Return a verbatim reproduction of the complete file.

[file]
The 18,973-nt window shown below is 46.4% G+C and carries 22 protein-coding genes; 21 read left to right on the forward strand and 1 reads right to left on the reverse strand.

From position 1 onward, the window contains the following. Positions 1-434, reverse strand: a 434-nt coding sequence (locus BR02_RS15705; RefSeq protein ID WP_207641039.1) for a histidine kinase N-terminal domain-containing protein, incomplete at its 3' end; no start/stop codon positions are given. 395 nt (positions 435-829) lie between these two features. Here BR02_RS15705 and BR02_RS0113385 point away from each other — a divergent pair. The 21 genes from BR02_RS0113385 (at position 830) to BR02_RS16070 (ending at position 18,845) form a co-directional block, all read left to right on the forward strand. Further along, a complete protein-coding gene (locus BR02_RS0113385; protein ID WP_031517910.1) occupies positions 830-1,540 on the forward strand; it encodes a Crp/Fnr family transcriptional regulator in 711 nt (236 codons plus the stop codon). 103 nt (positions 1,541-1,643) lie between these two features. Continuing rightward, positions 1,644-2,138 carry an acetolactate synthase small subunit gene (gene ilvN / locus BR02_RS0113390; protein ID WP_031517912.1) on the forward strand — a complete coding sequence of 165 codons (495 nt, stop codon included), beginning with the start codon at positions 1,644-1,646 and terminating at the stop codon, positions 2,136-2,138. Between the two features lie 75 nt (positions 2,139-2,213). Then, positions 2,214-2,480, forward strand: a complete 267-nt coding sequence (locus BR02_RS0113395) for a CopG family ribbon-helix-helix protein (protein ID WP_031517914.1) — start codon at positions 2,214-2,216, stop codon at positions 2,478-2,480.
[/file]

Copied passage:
The 18,973-nt window shown below is 46.4% G+C and carries 22 protein-coding genes; 21 read left to right on the forward strand and 1 reads right to left on the reverse strand.

From position 1 onward, the window contains the following. Positions 1-434, reverse strand: a 434-nt coding sequence (locus BR02_RS15705; RefSeq protein ID WP_207641039.1) for a histidine kinase N-terminal domain-containing protein, incomplete at its 3' end; no start/stop codon positions are given. 395 nt (positions 435-829) lie between these two features. Here BR02_RS15705 and BR02_RS0113385 point away from each other — a divergent pair. The 21 genes from BR02_RS0113385 (at position 830) to BR02_RS16070 (ending at position 18,845) form a co-directional block, all read left to right on the forward strand. Further along, a complete protein-coding gene (locus BR02_RS0113385; protein ID WP_031517910.1) occupies positions 830-1,540 on the forward strand; it encodes a Crp/Fnr family transcriptional regulator in 711 nt (236 codons plus the stop codon). 103 nt (positions 1,541-1,643) lie between these two features. Continuing rightward, positions 1,644-2,138 carry an acetolactate synthase small subunit gene (gene ilvN / locus BR02_RS0113390; protein ID WP_031517912.1) on the forward strand — a complete coding sequence of 165 codons (495 nt, stop codon included), beginning with the start codon at positions 1,644-1,646 and terminating at the stop codon, positions 2,136-2,138. Between the two features lie 75 nt (positions 2,139-2,213). Then, positions 2,214-2,480, forward strand: a complete 267-nt coding sequence (locus BR02_RS0113395) for a CopG family ribbon-helix-helix protein (protein ID WP_031517914.1) — start codon at positions 2,214-2,216, stop codon at positions 2,478-2,480.